Lilith Fair: A Celebration Of Women In Music

Various Artists

Tyde / Nettwerk / Arista Records, 1998

REVIEW BY: Christopher Thelen


When the plans for 1997's Lilith Fair were announced, some might have thought such a project was overambitious. Then again, some thought the same of the now-defunct Lollapalooza. But with the help of some of her friends, Sarah McLachlan pulled it off, creating one of the most successful tours of the year.

Now, as the second year of Lilith Fair prepares to kick off, the "soundtrack" to the first tour has arrived in the stores, allowing those who attended to relive the memories and those (like myself) who couldn't make it to experience the magic for the first time. And while Lilith Fair: A Celebration Of Women In Music is a noteworthy compendium, it suffers from the overambition that some people said the tour would suffer from.

A two-disc set featuring a slew of artists - many I was hearing for the first time ever, one immediate weakness comes in that these artists only get one cut on the disc to showcase themselves. In all honesty, I wouldn't have minded having this set expand further than two discs if it would have granted some of these artists a greater showcase.my_heart_sings_the_harmony_web_ad_alt_250

Case in point: Dayna Manning, whose moment of fame on this disc with "I Want" is one of the brightest spots in the disc. Frankly, I wanted to hear a lot more from this young artist - and I'm sure we all will be in the future. Other artists who have not had the chance to really catch on in the big time, such as Lisa Loeb (forgetting about "Stay" for a minute), Tracy Bonham and Dar Williams, show why they deserve their shot in the spotlight as much as the next artist. Could I see a whole slew of live albums from Lilith Fair performances being this good? Oh, yeah.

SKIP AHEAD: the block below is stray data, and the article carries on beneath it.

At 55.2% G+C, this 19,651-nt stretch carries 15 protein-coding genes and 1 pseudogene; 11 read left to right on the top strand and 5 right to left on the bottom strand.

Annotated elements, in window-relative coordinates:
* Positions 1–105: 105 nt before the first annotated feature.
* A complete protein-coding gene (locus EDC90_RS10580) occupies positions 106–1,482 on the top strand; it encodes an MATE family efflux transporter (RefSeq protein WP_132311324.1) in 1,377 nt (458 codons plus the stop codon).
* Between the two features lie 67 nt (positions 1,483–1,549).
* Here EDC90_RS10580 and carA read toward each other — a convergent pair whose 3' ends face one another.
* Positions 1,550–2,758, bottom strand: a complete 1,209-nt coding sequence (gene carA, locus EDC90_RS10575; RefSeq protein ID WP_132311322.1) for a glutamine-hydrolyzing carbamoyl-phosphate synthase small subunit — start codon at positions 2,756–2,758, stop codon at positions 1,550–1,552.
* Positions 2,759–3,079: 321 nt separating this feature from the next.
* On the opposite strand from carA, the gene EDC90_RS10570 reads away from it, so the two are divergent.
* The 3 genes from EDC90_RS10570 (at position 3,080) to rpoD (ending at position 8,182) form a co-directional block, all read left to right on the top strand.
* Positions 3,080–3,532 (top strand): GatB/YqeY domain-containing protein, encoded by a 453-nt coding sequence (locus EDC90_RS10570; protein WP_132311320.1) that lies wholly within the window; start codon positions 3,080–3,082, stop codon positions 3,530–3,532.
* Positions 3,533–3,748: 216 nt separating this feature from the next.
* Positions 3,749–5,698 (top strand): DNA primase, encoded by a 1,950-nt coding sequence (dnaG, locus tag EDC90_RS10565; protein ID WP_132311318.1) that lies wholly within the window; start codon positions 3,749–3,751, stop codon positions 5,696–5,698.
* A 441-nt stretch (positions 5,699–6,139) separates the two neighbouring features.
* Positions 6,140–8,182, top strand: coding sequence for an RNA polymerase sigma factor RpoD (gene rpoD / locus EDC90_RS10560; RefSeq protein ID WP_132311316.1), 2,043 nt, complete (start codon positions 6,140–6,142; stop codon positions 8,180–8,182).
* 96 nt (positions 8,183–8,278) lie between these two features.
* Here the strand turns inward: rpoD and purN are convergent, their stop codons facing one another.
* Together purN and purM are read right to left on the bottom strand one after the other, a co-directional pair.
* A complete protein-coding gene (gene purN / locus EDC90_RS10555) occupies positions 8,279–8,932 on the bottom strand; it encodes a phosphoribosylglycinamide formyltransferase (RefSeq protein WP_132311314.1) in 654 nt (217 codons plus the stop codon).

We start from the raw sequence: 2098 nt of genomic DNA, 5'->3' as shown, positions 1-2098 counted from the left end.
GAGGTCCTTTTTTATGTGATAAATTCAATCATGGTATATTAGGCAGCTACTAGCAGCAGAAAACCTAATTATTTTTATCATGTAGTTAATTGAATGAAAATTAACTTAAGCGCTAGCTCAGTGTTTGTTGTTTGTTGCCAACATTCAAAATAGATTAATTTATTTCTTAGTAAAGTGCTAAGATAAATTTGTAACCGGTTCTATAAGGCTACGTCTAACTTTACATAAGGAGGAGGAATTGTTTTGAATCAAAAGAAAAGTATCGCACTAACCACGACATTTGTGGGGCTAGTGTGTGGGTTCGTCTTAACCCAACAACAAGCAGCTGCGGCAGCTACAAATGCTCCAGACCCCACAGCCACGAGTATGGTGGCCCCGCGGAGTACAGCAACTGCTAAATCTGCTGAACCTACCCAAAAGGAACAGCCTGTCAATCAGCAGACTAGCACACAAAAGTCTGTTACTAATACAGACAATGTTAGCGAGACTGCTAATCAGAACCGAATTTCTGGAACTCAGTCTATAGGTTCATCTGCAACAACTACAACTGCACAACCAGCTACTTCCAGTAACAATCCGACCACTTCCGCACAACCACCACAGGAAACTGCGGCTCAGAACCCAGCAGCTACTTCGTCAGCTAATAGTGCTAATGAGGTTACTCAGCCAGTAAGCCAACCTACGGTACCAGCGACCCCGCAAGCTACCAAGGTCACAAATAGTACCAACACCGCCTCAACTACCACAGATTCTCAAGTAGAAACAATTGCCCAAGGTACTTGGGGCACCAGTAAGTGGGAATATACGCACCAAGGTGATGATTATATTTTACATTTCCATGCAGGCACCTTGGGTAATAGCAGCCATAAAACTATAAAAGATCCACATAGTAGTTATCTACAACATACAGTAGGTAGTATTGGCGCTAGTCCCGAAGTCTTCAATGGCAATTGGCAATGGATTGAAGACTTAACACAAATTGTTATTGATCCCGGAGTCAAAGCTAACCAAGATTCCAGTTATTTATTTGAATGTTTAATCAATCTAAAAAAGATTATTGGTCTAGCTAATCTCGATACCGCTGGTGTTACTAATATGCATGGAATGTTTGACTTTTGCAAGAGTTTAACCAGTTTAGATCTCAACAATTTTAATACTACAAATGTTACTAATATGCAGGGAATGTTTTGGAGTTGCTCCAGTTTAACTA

There are a few disappointments on this set, though. The sound quality of The Cardigans's "Been It" is not up to par with the rest of the album; one wonders why this particular version was chosen. Abra Moore has a great song in "Four Leaf Clover," but she sounds a bit strained and out of tune on this version. And as much as Lilith Fair is supposed to be about diversity, I can't say I was particularly moved by the performances of Lhasa or Yungchen Lhamo. (I liked the performance of Autour de Lucie, even if I have no clue what they sang.)

If Lilith Fair does anything, it should restore people's faith in some once hugely-successful artists. Both Suzanne Vega and Susanna Hoffs make the most of their allotted time, and they turn in some performances that blew me away. And while her star is still rising, Meredith Brooks actually impressed me with this version of "Wash My Hands." (For that matter, Paula Cole won me over with this performance of "Mississippi".)

Of course, McLachlan gets her own say on Lilith Fair, turning in a great rendition of "Building A Mystery," as well as an emotional performance of "Water Is Wide" with the Indigo Girls and Jewel. (It should be pointed out that half the proceeds from the sale of this album are being donated ro RAINN and LifeBeat.)

Lilith Fair might not be the perfect substitute for not attending the festival in the first place, but the music contained on these 25 songs, for the most part, hits the bullseye time and time again. If anything, let this album serve both as a musical scrapbook and as a glorious sampler - listen to this album, then go investigate some of these artists further.

Rating: B+

User Rating: Not Yet Rated



© 1998 Christopher Thelen and The Daily Vault. All rights reserved. Review or any portion may not be reproduced without written permission. Cover art is the intellectual property of Tyde / Nettwerk / Arista Records, and is used for informational purposes only.